Laser tech may mean fewer unwanted male chicks
When it comes to the type of chickens that are raised for their eggs as opposed to their meat, the hens are obviously more valued than the non-laying males.
As a result, when the chicks are being sorted at hatcheries, most of the cockerels (male chicks) are culled either through asphyxiation or by being thrown into a grinder. Needless to say, this practice is troubling to many people. It may soon no longer be necessary, however, thanks to an inexpensive new technique that determines the gender of developing embryos while they're still in the egg.
The technology was developed by a team led by Roberta Galli of TU Dresden (Germany) and Gerald Steiner of TU Dresden and Vilnius University (Lithuania).
It involves shining a near-infrared laser through the shell of an egg, four days after it's been laid. This causes the embryonic blood within to fluoresce. By analysing the manner in which it fluoresces, it's possible to determine whether the embryo will become a hen or a cockerel.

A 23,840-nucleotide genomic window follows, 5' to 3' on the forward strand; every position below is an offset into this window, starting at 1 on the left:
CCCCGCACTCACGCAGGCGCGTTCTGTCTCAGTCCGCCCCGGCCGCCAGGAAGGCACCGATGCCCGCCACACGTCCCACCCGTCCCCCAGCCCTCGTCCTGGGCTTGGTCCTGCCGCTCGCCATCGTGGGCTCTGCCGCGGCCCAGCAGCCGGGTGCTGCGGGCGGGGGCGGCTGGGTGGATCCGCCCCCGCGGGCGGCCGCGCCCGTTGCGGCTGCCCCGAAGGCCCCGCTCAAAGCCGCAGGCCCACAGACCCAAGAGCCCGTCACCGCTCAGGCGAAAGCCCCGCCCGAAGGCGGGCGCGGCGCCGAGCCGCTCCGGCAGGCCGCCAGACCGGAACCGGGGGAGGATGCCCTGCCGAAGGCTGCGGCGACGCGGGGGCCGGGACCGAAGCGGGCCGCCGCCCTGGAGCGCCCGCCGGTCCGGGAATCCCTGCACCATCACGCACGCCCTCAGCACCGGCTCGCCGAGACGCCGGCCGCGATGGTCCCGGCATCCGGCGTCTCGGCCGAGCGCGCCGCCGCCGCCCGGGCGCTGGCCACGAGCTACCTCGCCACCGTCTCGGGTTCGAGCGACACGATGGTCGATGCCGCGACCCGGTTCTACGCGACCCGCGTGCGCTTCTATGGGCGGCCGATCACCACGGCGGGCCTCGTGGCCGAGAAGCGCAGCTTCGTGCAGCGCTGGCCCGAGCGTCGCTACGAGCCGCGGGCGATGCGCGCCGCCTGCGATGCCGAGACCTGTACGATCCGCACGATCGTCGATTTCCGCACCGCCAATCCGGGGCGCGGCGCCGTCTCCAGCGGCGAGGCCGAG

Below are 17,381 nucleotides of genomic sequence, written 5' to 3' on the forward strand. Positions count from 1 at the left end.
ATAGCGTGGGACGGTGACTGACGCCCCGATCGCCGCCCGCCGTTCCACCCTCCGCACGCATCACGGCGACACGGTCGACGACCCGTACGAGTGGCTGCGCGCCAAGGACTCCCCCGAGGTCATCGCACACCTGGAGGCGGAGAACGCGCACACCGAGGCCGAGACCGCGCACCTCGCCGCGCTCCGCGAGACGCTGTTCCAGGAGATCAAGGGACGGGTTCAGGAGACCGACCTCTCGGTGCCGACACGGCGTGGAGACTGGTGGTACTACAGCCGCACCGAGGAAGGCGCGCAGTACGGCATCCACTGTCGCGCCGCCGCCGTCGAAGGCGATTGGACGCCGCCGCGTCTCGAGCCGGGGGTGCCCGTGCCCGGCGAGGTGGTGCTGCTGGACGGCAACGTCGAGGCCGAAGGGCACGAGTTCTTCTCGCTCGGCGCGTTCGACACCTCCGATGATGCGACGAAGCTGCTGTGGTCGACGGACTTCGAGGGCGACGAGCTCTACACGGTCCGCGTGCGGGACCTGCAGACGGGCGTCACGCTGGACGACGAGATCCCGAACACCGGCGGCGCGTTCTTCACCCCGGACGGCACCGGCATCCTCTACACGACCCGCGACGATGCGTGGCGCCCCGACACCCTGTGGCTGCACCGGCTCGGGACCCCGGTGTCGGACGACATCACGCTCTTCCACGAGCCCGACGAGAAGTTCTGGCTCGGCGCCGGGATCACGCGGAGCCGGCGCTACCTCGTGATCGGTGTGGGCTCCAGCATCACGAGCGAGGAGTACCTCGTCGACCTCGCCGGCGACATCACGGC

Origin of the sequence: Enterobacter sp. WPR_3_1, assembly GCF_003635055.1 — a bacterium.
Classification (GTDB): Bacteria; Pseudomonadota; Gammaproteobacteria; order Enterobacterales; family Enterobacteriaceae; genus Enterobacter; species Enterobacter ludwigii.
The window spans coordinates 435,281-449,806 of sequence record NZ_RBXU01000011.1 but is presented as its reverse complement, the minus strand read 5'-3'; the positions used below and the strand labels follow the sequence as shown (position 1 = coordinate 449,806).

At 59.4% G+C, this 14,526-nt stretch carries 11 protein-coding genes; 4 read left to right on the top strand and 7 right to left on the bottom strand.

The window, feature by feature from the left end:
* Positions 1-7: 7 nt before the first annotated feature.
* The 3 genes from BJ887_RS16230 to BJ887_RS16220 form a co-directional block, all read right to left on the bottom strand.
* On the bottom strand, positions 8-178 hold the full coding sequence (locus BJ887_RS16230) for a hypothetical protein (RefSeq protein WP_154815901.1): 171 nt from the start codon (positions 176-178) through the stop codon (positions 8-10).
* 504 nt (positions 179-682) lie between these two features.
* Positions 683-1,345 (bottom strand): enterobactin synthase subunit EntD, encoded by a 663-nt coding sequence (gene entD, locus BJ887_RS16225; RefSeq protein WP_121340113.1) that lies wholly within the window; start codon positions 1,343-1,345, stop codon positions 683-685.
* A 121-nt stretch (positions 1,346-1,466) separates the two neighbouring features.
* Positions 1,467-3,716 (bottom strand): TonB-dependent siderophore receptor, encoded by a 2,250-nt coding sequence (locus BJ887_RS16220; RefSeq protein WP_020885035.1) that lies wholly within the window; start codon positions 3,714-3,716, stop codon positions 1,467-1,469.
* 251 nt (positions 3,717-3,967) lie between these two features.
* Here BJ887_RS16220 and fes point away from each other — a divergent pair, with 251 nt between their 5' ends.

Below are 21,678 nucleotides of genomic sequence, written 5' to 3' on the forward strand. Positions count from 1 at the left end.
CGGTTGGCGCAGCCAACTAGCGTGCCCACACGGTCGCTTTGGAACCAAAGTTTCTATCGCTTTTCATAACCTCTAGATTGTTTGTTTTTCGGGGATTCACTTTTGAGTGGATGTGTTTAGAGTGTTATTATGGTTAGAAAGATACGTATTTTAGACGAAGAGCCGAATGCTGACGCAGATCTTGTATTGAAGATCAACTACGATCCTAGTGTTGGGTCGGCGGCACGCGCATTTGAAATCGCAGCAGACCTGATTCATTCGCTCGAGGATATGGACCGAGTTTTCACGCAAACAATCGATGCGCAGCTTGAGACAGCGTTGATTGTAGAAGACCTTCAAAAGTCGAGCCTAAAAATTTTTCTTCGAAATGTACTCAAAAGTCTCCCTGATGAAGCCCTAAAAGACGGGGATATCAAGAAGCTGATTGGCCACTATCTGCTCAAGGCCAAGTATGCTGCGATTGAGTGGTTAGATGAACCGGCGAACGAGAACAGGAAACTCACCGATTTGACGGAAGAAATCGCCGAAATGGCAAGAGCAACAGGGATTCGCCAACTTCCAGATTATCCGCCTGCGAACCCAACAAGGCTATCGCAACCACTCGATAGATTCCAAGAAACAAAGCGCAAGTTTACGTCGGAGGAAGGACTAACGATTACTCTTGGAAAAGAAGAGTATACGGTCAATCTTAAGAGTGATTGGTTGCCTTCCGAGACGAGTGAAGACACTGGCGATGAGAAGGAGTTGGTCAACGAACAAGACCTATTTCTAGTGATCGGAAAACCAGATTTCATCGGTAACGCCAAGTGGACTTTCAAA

When tested on 380 eggs, the new technique proved to be 93 percent accurate.
"In ovo sexing based on spectral analysis is non-invasive, does not require extraction of egg material and does not use consumables," says Galli. "Moreover, the method is applicable during the fourth day of incubation, before onset of embryo sensitivity at day seven, and is therefore in agreement with animal welfare."
A paper on the research was recently published in the journal Analytical and Bioanalytical Chemistry.